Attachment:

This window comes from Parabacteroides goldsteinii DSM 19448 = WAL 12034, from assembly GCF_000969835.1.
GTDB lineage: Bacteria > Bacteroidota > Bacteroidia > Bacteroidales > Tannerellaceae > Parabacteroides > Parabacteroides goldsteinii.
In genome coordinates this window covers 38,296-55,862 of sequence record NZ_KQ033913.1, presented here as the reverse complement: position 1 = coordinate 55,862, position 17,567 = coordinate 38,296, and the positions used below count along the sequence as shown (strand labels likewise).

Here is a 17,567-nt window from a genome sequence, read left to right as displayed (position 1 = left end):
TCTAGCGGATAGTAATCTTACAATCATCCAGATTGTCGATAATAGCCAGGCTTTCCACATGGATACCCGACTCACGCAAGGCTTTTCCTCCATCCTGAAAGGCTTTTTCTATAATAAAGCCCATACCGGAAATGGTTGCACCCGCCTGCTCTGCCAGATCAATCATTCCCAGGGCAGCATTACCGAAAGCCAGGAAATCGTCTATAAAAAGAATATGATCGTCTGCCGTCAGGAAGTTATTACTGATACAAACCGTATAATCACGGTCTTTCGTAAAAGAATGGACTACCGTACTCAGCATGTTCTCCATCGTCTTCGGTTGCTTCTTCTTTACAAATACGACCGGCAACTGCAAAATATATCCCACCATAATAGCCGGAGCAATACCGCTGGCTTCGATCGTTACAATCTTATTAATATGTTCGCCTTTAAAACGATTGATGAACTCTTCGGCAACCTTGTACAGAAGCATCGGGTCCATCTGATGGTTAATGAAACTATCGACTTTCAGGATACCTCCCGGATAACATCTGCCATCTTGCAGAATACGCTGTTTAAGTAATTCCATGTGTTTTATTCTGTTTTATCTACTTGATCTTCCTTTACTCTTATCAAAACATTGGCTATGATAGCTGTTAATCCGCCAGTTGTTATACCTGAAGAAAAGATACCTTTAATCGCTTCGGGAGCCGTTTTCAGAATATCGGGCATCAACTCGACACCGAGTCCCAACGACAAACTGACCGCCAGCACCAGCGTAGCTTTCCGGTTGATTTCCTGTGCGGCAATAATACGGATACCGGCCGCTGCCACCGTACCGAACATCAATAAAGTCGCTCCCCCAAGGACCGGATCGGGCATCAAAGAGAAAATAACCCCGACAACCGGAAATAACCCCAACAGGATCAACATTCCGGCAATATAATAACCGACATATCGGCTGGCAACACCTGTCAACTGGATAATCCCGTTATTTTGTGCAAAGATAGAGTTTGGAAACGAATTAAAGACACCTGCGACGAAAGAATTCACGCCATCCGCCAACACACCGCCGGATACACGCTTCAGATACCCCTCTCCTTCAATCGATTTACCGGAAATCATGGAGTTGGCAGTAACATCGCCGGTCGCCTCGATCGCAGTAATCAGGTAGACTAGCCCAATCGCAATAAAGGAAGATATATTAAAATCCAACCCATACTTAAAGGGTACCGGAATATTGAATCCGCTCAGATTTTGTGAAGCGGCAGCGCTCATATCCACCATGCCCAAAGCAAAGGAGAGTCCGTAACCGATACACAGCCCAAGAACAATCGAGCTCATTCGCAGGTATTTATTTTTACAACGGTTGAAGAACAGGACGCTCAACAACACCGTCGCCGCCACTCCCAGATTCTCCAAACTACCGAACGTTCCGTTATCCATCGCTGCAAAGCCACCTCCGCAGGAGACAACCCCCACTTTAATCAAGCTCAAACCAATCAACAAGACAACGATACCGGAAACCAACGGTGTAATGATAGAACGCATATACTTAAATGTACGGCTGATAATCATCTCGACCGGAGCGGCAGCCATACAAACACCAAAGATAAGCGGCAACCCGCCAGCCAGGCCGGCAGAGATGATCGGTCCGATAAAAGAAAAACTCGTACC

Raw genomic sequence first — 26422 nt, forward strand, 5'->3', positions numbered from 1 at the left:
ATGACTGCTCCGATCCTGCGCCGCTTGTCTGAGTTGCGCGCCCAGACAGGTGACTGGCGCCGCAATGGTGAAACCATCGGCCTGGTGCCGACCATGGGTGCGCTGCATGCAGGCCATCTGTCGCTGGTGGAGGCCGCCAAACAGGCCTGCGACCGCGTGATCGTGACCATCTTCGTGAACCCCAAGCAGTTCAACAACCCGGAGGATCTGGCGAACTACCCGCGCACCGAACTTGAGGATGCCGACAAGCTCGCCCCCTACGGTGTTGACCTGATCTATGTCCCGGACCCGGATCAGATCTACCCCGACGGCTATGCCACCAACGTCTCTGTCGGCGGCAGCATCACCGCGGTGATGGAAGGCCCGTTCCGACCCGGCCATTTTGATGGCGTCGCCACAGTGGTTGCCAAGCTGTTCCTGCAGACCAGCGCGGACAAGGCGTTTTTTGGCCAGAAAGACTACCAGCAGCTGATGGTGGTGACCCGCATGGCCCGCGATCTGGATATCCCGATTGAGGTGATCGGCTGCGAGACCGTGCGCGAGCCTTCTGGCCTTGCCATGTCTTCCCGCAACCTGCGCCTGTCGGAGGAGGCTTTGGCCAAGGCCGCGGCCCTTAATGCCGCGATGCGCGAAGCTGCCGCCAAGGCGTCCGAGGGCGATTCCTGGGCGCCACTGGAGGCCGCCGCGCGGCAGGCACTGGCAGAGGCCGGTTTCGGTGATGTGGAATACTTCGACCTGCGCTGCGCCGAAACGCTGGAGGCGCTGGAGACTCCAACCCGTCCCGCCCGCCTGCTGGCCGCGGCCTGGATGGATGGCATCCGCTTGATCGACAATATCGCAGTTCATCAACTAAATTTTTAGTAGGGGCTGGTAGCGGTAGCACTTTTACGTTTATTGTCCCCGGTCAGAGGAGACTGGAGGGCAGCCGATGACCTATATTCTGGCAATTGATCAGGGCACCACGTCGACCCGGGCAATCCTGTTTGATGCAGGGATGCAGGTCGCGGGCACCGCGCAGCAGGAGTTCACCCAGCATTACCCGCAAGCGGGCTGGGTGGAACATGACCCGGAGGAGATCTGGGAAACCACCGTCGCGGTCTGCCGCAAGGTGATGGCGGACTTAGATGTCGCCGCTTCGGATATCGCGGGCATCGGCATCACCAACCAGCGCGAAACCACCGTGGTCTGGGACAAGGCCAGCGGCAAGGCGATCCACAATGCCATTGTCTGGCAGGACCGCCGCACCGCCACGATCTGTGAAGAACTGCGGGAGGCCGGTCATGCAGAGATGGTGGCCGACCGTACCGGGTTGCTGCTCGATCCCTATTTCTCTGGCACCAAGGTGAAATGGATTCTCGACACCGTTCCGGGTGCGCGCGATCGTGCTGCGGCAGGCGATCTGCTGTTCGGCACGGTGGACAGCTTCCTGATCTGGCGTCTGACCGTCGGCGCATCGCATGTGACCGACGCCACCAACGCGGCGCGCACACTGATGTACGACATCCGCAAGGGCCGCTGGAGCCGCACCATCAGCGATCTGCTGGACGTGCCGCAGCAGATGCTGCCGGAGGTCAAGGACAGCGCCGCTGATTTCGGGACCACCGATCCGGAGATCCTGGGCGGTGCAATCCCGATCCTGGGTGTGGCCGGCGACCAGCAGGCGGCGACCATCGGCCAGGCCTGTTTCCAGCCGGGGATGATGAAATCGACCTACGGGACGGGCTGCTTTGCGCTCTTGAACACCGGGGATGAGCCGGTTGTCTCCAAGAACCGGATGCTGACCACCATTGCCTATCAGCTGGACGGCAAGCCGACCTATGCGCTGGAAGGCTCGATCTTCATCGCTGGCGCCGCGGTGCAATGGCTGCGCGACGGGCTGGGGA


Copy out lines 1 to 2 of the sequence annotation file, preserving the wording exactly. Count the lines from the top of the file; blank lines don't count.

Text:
This window comes from Parabacteroides goldsteinii DSM 19448 = WAL 12034, from assembly GCF_000969835.1.
GTDB lineage: Bacteria > Bacteroidota > Bacteroidia > Bacteroidales > Tannerellaceae > Parabacteroides > Parabacteroides goldsteinii.